A play in three acts.
By Joanna Waggoner
Setting & Characters: A computer lab full of third graders and one teacher whose hair is clearly coming out
Act I: In which we lose control
Teacher: I look around the computer lab: about half the class is experimenting with the Macintosh Photo Booth application, taking a series of photographs of their tongues sticking out, their nostrils flared, and their faces distorted using the application software. The rest of the students are either watching the other kids or staring at their screens with puzzled looks, their hands waving in the air. I have just finished a minilesson on how to use an entirely different program (iMovie), so I’m not considering this an ideal situation. I start ticking off everything that is going wrong in this moment—only one or two students are actually using the correct program, a large group of students aren’t doing anything (and it doesn’t appear they will start until I answer whatever questions they have), and the rest seem to be playing around. This is chaos.
Act II: In which we drown in self-doubt
Teacher: In this moment I think: I see why there is no one else in this lab. How am I supposed to help half the kids open up the program we’re supposed to be using and get the other half off another program and back to where they’re supposed to be when I’m uncertain of the best way to teach these skills because I’ve only just mastered them myself? I’m not sure I’m even introducing the right skills at the right time! Am I scaffolding properly? Should we just be typing these stories in Word? Do we really need to know how to create digital stories? Maybe we should be using Photo Booth today, not iMovie. Maybe they should be working in pairs instead of alone so that I’m not running all over the lab answering questions the students have already answered for themselves. Maybe—no, certainly, there are a hundred better ways to be doing this!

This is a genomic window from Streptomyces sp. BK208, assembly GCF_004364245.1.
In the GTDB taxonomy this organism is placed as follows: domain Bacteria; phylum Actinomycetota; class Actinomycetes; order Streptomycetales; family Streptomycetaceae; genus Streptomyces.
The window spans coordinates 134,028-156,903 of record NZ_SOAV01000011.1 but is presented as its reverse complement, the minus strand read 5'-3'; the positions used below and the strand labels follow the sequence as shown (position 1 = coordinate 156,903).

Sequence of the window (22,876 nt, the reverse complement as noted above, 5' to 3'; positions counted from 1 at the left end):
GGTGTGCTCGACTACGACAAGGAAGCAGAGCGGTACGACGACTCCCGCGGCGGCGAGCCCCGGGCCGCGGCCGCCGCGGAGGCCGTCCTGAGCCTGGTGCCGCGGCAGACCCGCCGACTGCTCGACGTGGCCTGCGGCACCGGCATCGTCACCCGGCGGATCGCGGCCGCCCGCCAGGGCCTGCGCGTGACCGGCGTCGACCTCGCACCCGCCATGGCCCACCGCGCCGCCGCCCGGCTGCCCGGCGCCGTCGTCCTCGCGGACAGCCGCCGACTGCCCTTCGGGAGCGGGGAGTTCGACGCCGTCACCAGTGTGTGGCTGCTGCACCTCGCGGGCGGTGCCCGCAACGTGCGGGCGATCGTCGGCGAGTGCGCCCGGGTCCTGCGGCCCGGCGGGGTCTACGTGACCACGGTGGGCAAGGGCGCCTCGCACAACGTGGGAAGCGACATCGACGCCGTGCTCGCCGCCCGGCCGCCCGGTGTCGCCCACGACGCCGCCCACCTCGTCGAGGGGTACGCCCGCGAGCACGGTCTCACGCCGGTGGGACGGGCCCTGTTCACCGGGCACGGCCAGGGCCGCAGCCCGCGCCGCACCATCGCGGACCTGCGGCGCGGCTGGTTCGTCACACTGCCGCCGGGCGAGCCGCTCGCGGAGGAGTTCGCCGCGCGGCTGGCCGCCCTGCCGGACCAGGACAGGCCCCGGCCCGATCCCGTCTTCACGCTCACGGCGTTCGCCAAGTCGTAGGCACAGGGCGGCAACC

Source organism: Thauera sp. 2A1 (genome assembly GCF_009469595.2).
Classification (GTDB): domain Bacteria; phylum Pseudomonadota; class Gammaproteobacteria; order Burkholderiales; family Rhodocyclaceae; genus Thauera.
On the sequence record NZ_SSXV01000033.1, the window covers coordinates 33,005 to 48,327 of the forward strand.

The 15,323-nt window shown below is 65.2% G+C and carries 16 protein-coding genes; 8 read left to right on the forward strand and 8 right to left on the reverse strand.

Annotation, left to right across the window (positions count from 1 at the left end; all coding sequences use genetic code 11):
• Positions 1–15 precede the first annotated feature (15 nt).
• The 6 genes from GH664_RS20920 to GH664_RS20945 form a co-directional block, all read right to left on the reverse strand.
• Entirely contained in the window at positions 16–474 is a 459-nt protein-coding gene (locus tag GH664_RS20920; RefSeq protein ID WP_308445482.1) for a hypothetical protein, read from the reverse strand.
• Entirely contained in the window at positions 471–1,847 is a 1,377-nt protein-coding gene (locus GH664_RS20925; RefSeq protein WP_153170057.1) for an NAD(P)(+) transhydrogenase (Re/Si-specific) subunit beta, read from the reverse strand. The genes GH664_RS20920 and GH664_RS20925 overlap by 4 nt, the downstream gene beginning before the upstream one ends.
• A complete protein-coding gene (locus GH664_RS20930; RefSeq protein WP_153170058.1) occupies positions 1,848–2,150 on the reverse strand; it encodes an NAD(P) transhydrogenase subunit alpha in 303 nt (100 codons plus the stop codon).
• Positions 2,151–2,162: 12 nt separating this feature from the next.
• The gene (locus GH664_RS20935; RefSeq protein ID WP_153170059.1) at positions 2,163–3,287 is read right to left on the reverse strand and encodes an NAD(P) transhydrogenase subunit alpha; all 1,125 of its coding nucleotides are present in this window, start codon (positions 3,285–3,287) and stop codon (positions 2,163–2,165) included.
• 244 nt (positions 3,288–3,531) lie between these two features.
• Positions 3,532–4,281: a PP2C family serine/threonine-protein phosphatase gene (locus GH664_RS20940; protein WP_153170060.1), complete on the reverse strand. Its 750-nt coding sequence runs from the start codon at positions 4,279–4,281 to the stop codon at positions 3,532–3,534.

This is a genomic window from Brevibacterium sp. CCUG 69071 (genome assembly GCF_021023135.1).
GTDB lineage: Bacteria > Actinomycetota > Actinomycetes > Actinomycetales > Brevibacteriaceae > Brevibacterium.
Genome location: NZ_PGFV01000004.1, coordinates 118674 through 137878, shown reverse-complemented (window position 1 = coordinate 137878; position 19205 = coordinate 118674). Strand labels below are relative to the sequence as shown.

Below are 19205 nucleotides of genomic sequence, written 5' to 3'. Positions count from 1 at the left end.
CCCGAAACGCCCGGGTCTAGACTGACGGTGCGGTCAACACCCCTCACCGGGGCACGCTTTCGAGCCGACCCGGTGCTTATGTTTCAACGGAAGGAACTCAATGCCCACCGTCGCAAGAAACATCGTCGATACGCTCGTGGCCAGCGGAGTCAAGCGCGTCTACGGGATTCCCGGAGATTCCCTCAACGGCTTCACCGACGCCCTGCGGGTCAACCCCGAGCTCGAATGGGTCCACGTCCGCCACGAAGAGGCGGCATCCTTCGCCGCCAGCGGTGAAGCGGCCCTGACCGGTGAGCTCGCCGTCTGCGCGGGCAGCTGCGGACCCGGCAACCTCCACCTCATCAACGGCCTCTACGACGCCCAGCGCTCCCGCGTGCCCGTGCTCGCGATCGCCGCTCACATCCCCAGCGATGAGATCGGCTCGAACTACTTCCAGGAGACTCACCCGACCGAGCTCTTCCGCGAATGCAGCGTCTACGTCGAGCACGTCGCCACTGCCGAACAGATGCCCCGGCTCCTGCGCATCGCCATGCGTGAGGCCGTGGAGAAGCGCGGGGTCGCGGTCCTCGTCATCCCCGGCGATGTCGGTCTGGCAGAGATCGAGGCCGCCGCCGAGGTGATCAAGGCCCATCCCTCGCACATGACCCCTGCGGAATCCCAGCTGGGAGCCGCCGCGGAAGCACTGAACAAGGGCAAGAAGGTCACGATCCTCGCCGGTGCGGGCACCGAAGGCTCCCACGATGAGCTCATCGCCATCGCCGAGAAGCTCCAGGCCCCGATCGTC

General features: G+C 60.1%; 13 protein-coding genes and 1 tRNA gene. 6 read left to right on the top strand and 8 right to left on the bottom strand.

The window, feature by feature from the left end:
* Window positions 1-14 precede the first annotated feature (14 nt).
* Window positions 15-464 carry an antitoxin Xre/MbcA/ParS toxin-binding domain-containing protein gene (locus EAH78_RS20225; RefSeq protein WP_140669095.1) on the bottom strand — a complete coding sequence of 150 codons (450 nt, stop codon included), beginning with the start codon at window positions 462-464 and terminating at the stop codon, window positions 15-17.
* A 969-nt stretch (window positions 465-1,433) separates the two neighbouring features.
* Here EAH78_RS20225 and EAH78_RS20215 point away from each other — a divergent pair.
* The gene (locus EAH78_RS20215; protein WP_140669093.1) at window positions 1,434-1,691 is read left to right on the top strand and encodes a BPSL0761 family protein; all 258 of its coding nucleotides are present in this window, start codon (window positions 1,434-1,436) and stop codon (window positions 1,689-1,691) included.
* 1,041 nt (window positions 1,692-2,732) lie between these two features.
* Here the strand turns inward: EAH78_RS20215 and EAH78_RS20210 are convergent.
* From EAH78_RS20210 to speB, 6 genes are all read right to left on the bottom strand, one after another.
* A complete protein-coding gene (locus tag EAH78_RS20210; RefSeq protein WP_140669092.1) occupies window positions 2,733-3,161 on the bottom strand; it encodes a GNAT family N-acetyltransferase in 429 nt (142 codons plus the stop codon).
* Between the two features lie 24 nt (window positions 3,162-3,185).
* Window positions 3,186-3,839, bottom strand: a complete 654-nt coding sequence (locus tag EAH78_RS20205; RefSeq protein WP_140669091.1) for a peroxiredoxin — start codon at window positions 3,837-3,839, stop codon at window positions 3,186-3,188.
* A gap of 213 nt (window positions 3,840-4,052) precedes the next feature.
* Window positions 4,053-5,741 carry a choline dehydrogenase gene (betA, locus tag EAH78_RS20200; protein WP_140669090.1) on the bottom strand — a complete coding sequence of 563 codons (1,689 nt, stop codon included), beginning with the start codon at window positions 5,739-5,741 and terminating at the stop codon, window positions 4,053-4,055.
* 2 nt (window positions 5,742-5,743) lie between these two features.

Act III: In which we realize our awesomeness
Teacher: I stop myself and think: This is uncharted territory for us, but we are moving forward. I embrace my own courage and boldness! No, today will not be perfect! Yes, I will embarrass myself in front of my students by revealing that I don’t know anything about myface or Space Book or whatever it is! No, I will not know how to save that photo to the desktop! But, yes! I am learning with my students! Yes! I am giving it my all! And, yes, I will learn to be comfortable with a little bit of chaos because I know, deep down, that out of this chaos will arise something incredible. I will do what I am afraid to do, and we will ALL learn because of it!
Technology can, for some of us, seem an especially daunting subject to teach because we feel we lack the know-how or confidence to start. But to sum up what a student told me, just start pushing the buttons and eventually you’ll figure it out! Be bold, be ready to make mistakes, and be ready to laugh with your students (and at yourself!). Technology is here to stay, so let’s get literate!
Title quote from Ralph Waldo Emerson: Always do what you are afraid to do.